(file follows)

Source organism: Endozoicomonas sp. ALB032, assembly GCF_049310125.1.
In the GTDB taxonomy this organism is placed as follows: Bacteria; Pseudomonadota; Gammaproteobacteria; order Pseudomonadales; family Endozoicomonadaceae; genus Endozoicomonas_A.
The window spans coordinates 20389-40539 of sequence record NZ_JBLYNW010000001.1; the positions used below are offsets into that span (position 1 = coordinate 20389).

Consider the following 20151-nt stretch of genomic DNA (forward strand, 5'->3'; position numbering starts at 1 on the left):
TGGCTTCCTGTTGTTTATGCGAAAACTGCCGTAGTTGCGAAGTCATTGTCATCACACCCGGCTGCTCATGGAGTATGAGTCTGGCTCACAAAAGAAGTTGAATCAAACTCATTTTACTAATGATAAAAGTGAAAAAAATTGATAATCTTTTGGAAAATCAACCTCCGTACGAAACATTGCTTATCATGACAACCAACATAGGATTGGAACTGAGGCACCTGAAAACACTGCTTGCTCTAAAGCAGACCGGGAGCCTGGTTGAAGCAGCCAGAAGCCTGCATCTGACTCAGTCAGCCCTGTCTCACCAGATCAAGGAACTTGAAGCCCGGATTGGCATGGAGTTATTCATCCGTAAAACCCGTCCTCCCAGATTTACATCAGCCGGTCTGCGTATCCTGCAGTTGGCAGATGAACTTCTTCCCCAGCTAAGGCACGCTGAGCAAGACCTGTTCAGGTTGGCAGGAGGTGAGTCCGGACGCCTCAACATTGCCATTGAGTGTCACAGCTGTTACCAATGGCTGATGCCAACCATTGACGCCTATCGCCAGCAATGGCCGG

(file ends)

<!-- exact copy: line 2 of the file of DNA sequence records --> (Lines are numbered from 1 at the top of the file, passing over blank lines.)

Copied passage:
In the GTDB taxonomy this organism is placed as follows: Bacteria; Pseudomonadota; Gammaproteobacteria; order Pseudomonadales; family Endozoicomonadaceae; genus Endozoicomonas_A.